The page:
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California travel: Stop at The Rock

By Liz Campbell
Travel, North America Slideshow
February 20, 2015 - 0 comments

Even among the many breathtaking vistas offered by a super scenic drive along Highway 1 down California’s coastline, Morro Rock stands out


I wake to the sound of dogs barking. Why anyone would bring a pack of dogs to the harbour of a pretty seaside town?

At the enormous windows of our room at the Front Street Inn, dogs are forgotten as I get my first real sight of Morro Rock. An enormous volcanic plug rising majestically out of the water, its rock face is hardly marred by trees or greenery. Little vegetation can survive on this 23-million-year-old extinct volcanic cone, but peregrine falcons make their home on it. And it dominates the bustling port.

The barking intrudes on my reverie and I find its source. In the middle of the busy harbour,  a large colony of sea lions basks on a floating dock, put here to keep them being a nuisance on the boat docks.

We arrived in Morro Bay, located about 200 kilometres north of Los Angeles, long after the sun had set the previous night, having meandered our way down California's Pacific Coast Highway from Monterey. This must qualify as one of the world's most scenic roads and unable to miss a single scenic outlook, it took us six hours to cover just 200 kilometres.

The state has thoughtfully provided plenty of scenic stopping points, each offering more spectacular and ever-changing vistas of rolling surf, steeply descending cliffs and even glimpses of sea life. Not one could be ignored. Near Piedras Blancas lighthouse, we delighted in a large colony of elephant seals, happily splashing in the breaking waves. As we rounded one precipitous bend of the road, a mist engulfing the distant shore left us with a sense of floating in space.

It's all spectacular, but our first sight of “the rock” from our window in Morro Bay leaves us breathless.

The town sits in a natural estuary, where fresh water and Pacific Ocean meet, so wildlife abounds. On our stroll later that morning, we spot an otter floating along on his back, noisily cracking a crab for his breakfast. On our second morning, the huge windows afford a view of a pod of orca swimming right through the harbour.

And Morro Bay is a birder's paradise − Audubon lists it as one of America's top birding spots.  A heron and cormorant rookery near the Morro Bay State Park Museum, just beyond the harbour, is a busy spot in spring.

I feel comfortable walking around  Morro Bay and nearby Cayucos, and it suddenly strikes me why. These two towns are anomalies among the fast-paced, rapidly developing seaside towns of California. Almost frozen in time, they remind me of the beach communities of my youth.  They have a nostalgic approach to fulfilling their role as seaside villages – comfortable and relatively inexpensive.  Indeed, it's apparent that while the wooden sidewalks and some of the clapboard buildings have been around for decades, others have been built to fit the vibe.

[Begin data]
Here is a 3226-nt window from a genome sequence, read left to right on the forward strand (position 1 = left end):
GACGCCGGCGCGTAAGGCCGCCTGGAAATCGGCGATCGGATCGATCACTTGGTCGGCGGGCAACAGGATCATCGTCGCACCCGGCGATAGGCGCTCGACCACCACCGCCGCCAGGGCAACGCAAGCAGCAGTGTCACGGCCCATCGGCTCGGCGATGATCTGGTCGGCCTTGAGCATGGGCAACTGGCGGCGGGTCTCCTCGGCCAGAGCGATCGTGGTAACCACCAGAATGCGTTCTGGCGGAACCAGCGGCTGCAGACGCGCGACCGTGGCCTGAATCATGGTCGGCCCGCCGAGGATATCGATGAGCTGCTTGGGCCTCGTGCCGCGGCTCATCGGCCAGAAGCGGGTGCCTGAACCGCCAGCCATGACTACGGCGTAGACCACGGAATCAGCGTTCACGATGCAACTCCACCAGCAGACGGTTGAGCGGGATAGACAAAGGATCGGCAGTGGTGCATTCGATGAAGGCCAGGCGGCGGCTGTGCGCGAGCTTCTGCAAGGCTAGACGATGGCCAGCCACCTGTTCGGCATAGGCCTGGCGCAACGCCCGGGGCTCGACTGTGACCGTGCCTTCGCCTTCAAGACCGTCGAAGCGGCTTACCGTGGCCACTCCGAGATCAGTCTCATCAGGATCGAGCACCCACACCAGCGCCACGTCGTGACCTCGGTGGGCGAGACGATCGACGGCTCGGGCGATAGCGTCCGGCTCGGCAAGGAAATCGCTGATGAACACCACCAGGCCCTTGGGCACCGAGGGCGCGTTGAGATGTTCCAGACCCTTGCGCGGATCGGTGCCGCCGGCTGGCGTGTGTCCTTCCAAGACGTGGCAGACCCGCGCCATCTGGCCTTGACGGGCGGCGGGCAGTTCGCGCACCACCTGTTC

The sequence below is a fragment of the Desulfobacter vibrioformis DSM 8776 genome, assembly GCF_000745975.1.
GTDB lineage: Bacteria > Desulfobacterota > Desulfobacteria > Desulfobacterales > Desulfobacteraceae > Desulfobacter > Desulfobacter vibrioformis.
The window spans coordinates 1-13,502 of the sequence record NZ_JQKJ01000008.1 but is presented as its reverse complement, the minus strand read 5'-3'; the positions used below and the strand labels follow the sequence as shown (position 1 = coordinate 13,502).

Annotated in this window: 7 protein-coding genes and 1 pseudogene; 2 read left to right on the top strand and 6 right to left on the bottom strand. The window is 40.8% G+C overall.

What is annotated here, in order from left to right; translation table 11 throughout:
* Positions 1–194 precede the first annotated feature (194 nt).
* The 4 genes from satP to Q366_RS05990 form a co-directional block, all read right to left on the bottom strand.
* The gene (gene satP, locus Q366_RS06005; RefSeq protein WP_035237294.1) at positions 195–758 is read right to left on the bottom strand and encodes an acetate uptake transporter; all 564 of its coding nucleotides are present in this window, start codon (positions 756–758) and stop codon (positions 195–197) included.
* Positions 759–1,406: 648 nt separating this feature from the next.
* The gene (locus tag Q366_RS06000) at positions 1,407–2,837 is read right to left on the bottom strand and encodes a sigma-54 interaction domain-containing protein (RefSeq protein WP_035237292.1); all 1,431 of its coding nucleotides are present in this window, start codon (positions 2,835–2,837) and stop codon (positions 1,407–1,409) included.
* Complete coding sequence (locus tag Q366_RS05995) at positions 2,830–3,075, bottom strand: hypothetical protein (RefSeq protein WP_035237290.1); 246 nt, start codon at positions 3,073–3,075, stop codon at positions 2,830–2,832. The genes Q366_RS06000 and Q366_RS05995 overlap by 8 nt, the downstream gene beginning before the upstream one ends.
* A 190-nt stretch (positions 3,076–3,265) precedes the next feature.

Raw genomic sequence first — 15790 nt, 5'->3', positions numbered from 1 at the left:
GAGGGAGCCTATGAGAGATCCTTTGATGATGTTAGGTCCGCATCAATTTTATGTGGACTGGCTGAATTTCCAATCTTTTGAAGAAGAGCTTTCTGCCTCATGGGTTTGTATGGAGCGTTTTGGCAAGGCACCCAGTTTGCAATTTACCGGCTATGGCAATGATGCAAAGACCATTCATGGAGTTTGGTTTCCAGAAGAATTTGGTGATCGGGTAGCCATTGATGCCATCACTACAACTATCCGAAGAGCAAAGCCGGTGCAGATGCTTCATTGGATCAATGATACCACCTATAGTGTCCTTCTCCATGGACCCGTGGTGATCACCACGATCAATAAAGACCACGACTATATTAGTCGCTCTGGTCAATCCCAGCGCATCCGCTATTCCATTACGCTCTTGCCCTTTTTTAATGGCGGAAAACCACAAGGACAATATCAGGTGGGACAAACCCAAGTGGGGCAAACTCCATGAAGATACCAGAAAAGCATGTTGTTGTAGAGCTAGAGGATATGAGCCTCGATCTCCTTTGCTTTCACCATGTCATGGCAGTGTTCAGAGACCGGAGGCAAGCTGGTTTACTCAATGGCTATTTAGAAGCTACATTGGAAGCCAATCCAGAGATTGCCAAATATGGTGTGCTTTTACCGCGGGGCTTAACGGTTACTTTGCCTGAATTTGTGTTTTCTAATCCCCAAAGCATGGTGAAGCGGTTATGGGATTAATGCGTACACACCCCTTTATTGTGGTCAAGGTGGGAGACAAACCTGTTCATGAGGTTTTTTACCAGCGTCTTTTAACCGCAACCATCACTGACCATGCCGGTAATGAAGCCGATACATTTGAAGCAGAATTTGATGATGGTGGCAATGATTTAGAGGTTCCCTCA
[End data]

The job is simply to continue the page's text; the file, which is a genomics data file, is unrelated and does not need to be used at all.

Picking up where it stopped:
Their marinas are shared by leisure craft (everything from kayaks to yachts) and serious fishing boats, some of whom sell their catch to passers-by. Indeed, California is blessed with an ocean's bounty that provides fresh seafood daily to restaurants like Dorn's Breakers Cafe and Fish Bonez, who take pride in serving local, seasonal choices. I enjoy my first delicious taste of California abalone at Dorn's.

Cayucos is home to the Brown Butter Cookie Company, a place that won our hearts with delicious sea salt-topped shortbread style cookies in a huge variety of flavours. The generous owner, Krista, wisely offers samples to anyone who passes. No one can pass up the goodies after a taste. The town is also home to Ruddell’s Smokehouse. Smoked local albacore or salmon or shrimp in a tortilla with apples, celery, tomatoes (like eating a fishy Waldorf salad) is so incredibly good that people drive from San Luis Obispo, 30 km away, just for a taco.

But the common feature for both little towns is “the rock.” As night falls, it offers a spectacular light show as the dying rays create a colour palette one might be forgiven for rejecting as truly natural. They are.

Why have these towns remained relatively untouched? Gary Ryan, a champion banjo picker, also serves as captain of The Chablis, a boat offering brunch cruises around Morro Bay. Fresh omelettes and mimosas with Morro Rock as the backdrop are good enough reasons to take this cruise, but the deck also affords wonderful views of the rookery and a close-up of the sea lion dock.

“The water around here is colder than some other beaches so Morro Bay and Cayucos haven’t developed the way some of the bigger beach cities have further north,” Ryan explains and adds enthusiastically, “This town is one of the best-kept secrets of the California coats; it’s where Monterey was 20 years ago. It’s a piece of paradise.”


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